The last batch of pre-election polls are rolling in tonight, with ICM's calling the Conservatives taking a 12 point lead over Labour, which would deliver a comfortable win for the Tories.
Polling firm ICM, which has tended to give the Conservatives greater leads than most other polling companies, said Theresa May had upped her lead by one percentage point in today's preliminary poll for the Guardian, from its previous one published on Monday.
Support for Conservatives stood at 46 per cent, while Labour support remained unchanged at 34 per cent. A lead of that size would deliver May a majority of 96 seats in parliament, a steep increase on the working majority of 17 that the Conservatives held in the last parliament.
The ICM poll of 1,532 adults was conducted between 6 and 7 June.
May called the snap election in April in an effort to bolster her majority and strengthen her hand for Brexit negotiations.
Another poll conducted by ComRes for the Independent between 5 and 7 June has the Conservatives down three points on 44 per cent, Labour down one at 34 per cent and the Liberal Democrats, Ukip and the Green Party up one per cent each to nine per cent, five per cent and two per cent respectively.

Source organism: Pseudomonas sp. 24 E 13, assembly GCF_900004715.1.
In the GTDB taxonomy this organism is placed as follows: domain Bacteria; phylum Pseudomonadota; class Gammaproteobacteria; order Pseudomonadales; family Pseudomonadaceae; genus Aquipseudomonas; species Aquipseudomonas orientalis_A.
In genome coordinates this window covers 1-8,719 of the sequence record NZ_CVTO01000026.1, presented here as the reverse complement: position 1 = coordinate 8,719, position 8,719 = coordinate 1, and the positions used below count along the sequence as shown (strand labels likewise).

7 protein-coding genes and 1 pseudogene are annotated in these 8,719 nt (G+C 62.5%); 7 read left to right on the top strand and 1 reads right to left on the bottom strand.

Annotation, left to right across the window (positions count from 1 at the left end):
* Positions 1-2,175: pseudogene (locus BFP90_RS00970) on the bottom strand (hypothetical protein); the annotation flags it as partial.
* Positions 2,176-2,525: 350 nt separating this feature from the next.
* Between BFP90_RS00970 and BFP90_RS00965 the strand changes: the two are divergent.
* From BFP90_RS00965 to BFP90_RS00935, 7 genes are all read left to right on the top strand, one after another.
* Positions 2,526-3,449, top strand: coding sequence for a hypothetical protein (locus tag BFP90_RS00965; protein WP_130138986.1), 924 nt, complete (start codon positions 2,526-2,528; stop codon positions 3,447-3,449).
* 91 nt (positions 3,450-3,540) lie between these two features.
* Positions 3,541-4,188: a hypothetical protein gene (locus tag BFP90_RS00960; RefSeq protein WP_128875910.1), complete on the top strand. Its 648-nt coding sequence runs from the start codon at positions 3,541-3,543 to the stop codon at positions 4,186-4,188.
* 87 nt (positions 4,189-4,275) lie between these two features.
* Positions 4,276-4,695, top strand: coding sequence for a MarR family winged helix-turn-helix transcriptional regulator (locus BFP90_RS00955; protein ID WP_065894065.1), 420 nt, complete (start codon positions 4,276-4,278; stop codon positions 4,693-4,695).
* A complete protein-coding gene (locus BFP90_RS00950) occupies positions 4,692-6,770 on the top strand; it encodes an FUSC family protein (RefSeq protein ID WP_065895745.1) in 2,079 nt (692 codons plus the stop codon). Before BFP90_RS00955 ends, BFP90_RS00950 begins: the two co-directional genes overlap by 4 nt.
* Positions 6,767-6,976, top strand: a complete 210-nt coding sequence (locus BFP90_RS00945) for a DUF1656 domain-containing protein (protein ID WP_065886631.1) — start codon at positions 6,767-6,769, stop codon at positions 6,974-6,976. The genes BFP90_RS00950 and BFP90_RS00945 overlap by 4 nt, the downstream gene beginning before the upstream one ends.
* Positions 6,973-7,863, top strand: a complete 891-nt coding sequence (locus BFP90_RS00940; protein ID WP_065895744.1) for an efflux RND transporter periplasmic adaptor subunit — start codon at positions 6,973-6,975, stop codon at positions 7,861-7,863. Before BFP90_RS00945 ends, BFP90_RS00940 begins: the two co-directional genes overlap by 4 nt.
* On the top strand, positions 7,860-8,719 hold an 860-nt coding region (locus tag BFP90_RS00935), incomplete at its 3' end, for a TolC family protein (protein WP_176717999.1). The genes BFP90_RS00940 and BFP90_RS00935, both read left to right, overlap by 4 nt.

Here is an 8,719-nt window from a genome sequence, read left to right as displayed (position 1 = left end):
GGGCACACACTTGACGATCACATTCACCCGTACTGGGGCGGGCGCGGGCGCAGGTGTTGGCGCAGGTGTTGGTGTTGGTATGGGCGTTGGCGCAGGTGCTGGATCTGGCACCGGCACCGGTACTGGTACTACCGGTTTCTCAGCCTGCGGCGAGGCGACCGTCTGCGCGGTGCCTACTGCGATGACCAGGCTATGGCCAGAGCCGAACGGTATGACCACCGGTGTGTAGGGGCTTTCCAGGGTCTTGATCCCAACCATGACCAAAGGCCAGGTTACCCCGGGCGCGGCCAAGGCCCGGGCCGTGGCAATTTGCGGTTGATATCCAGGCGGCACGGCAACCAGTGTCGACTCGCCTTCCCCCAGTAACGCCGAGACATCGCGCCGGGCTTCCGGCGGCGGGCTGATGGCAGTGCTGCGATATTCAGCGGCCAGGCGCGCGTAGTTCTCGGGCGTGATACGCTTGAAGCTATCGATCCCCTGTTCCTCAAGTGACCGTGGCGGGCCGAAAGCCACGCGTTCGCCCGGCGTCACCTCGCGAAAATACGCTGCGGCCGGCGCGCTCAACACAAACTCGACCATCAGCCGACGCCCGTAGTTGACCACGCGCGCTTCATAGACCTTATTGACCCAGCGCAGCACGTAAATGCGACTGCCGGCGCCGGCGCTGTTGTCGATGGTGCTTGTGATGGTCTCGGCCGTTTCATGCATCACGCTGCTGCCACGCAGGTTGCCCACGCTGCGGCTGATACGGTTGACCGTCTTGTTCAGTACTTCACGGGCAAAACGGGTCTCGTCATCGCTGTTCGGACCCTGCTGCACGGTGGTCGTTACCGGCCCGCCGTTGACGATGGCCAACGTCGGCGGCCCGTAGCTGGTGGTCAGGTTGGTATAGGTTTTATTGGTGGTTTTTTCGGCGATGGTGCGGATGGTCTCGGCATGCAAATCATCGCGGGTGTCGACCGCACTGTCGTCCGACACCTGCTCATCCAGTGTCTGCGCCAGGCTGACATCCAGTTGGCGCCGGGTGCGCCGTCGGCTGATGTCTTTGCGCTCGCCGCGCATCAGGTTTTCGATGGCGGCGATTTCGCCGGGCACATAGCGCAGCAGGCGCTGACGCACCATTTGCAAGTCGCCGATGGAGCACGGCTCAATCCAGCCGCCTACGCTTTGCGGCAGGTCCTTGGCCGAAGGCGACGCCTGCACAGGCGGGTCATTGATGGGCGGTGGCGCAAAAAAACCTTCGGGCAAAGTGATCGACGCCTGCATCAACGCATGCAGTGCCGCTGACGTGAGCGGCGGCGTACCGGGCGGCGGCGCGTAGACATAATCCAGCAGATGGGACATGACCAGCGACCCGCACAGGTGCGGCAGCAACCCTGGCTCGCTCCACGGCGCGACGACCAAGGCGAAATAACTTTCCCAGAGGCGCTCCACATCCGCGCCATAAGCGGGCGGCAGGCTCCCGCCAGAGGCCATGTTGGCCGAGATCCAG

In a second projection from ComRes, reallocating "don't know" voters on the basis of preferred Prime Minister, the Conservative lead rises to 12 points on 46 per cent, compared with Labour's 34 per cent.
On who would make the best Prime Minister:— Britain Elects (@britainelects) June 7, 2017
T. May: 48%
J. Corbyn: 39%
YouGov's last pre-election poll for the Times gives the Tories a seven point lead on 42 per cent, Labour on 35 per cent, Lib Dems up one on 10 and Ukip up one on five.
YouGov said that while the lead is the same as the previous election, "we think it is likely they will nevertheless be returned with an increased majority".
Meanwhile, Kantar Public's last assessment of expressed voting intentions is calling the Conservatives unchanged and taking a 43 per cent share of the vote, with Labour up five points at 38, the Liberal Democrats down four on seven as Ukip stays on four. That has the Conservative lead halving from its last poll.
If this held true, it would mean a formal majority of 32 for May, a slight boost on the Conservatives' majority in the last parliament.
Several other opinion polls are set to be published tonight to provide the last gauge of public sentiment before people vote tomorrow.
During the campaign period, polls have varied widely on how many seats the Conservatives are set to win. Most polling firms have switched up their modelling methods after the surprise result of 2015.